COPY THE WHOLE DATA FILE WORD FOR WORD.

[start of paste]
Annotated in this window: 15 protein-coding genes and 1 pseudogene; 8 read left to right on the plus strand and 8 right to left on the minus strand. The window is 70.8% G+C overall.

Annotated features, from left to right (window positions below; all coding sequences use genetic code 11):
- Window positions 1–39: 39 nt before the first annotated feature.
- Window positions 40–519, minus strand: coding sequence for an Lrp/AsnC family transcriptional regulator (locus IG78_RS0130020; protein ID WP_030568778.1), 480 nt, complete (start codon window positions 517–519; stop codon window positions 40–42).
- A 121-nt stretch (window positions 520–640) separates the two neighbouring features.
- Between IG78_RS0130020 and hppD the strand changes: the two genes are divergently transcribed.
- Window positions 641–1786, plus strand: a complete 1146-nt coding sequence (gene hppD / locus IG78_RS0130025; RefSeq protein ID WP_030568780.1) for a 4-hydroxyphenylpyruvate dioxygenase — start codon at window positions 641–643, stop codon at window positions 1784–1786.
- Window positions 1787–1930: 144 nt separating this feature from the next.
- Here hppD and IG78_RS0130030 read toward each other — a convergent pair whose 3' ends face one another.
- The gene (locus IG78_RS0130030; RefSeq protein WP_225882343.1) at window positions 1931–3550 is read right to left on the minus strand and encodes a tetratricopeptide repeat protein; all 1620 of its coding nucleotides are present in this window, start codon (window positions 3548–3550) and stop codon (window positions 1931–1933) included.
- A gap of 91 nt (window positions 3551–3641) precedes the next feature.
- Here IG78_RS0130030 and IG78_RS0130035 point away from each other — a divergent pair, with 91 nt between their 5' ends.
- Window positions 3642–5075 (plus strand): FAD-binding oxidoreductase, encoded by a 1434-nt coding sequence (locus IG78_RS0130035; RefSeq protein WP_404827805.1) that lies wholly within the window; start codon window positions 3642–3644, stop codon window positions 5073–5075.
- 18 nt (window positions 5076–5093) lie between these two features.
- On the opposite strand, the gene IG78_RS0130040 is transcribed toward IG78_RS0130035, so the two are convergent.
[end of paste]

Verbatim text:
Annotated in this window: 15 protein-coding genes and 1 pseudogene; 8 read left to right on the plus strand and 8 right to left on the minus strand. The window is 70.8% G+C overall.

Annotated features, from left to right (window positions below; all coding sequences use genetic code 11):
- Window positions 1–39: 39 nt before the first annotated feature.
- Window positions 40–519, minus strand: coding sequence for an Lrp/AsnC family transcriptional regulator (locus IG78_RS0130020; protein ID WP_030568778.1), 480 nt, complete (start codon window positions 517–519; stop codon window positions 40–42).
- A 121-nt stretch (window positions 520–640) separates the two neighbouring features.
- Between IG78_RS0130020 and hppD the strand changes: the two genes are divergently transcribed.
- Window positions 641–1786, plus strand: a complete 1146-nt coding sequence (gene hppD / locus IG78_RS0130025; RefSeq protein ID WP_030568780.1) for a 4-hydroxyphenylpyruvate dioxygenase — start codon at window positions 641–643, stop codon at window positions 1784–1786.
- Window positions 1787–1930: 144 nt separating this feature from the next.
- Here hppD and IG78_RS0130030 read toward each other — a convergent pair whose 3' ends face one another.
- The gene (locus IG78_RS0130030; RefSeq protein WP_225882343.1) at window positions 1931–3550 is read right to left on the minus strand and encodes a tetratricopeptide repeat protein; all 1620 of its coding nucleotides are present in this window, start codon (window positions 3548–3550) and stop codon (window positions 1931–1933) included.
- A gap of 91 nt (window positions 3551–3641) precedes the next feature.
- Here IG78_RS0130030 and IG78_RS0130035 point away from each other — a divergent pair, with 91 nt between their 5' ends.
- Window positions 3642–5075 (plus strand): FAD-binding oxidoreductase, encoded by a 1434-nt coding sequence (locus IG78_RS0130035; RefSeq protein WP_404827805.1) that lies wholly within the window; start codon window positions 3642–3644, stop codon window positions 5073–5075.
- 18 nt (window positions 5076–5093) lie between these two features.
- On the opposite strand, the gene IG78_RS0130040 is transcribed toward IG78_RS0130035, so the two are convergent.